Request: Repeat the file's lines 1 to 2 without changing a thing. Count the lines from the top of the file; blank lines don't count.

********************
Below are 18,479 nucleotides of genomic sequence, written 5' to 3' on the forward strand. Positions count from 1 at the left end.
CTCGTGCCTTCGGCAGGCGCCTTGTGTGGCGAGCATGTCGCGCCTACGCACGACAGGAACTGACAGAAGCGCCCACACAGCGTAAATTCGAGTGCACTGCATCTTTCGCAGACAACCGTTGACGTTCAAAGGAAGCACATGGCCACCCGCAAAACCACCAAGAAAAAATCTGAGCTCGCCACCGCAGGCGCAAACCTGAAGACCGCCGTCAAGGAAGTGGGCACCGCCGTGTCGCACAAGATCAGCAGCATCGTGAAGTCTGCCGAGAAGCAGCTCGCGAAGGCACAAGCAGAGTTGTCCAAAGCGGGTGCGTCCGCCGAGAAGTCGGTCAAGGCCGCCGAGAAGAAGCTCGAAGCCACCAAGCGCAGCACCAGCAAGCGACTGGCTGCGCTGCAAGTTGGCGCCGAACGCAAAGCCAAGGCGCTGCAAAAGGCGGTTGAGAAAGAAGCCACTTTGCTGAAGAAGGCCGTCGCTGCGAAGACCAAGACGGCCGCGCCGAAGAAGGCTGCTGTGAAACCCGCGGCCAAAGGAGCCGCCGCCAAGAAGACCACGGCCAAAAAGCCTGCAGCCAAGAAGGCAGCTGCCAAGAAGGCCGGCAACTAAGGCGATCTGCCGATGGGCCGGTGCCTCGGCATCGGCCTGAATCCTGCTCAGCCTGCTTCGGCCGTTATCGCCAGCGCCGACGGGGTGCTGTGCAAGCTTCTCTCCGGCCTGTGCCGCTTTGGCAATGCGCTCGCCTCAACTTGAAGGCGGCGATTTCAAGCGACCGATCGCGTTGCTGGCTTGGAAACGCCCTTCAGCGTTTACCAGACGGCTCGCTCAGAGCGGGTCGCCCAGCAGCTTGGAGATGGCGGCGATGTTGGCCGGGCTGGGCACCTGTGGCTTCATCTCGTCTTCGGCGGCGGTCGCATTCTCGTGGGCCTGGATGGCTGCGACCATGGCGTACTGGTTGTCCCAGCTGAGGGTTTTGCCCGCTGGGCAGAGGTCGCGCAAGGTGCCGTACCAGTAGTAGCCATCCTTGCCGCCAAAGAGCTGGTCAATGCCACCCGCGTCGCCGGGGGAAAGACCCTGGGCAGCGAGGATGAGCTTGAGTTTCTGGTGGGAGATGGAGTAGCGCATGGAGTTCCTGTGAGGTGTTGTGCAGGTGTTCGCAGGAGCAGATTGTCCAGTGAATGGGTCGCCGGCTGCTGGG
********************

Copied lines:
Below are 18,479 nucleotides of genomic sequence, written 5' to 3' on the forward strand. Positions count from 1 at the left end.
CTCGTGCCTTCGGCAGGCGCCTTGTGTGGCGAGCATGTCGCGCCTACGCACGACAGGAACTGACAGAAGCGCCCACACAGCGTAAATTCGAGTGCACTGCATCTTTCGCAGACAACCGTTGACGTTCAAAGGAAGCACATGGCCACCCGCAAAACCACCAAGAAAAAATCTGAGCTCGCCACCGCAGGCGCAAACCTGAAGACCGCCGTCAAGGAAGTGGGCACCGCCGTGTCGCACAAGATCAGCAGCATCGTGAAGTCTGCCGAGAAGCAGCTCGCGAAGGCACAAGCAGAGTTGTCCAAAGCGGGTGCGTCCGCCGAGAAGTCGGTCAAGGCCGCCGAGAAGAAGCTCGAAGCCACCAAGCGCAGCACCAGCAAGCGACTGGCTGCGCTGCAAGTTGGCGCCGAACGCAAAGCCAAGGCGCTGCAAAAGGCGGTTGAGAAAGAAGCCACTTTGCTGAAGAAGGCCGTCGCTGCGAAGACCAAGACGGCCGCGCCGAAGAAGGCTGCTGTGAAACCCGCGGCCAAAGGAGCCGCCGCCAAGAAGACCACGGCCAAAAAGCCTGCAGCCAAGAAGGCAGCTGCCAAGAAGGCCGGCAACTAAGGCGATCTGCCGATGGGCCGGTGCCTCGGCATCGGCCTGAATCCTGCTCAGCCTGCTTCGGCCGTTATCGCCAGCGCCGACGGGGTGCTGTGCAAGCTTCTCTCCGGCCTGTGCCGCTTTGGCAATGCGCTCGCCTCAACTTGAAGGCGGCGATTTCAAGCGACCGATCGCGTTGCTGGCTTGGAAACGCCCTTCAGCGTTTACCAGACGGCTCGCTCAGAGCGGGTCGCCCAGCAGCTTGGAGATGGCGGCGATGTTGGCCGGGCTGGGCACCTGTGGCTTCATCTCGTCTTCGGCGGCGGTCGCATTCTCGTGGGCCTGGATGGCTGCGACCATGGCGTACTGGTTGTCCCAGCTGAGGGTTTTGCCCGCTGGGCAGAGGTCGCGCAAGGTGCCGTACCAGTAGTAGCCATCCTTGCCGCCAAAGAGCTGGTCAATGCCACCCGCGTCGCCGGGGGAAAGACCCTGGGCAGCGAGGATGAGCTTGAGTTTCTGGTGGGAGATGGAGTAGCGCATGGAGTTCCTGTGAGGTGTTGTGCAGGTGTTCGCAGGAGCAGATTGTCCAGTGAATGGGTCGCCGGCTGCTGGG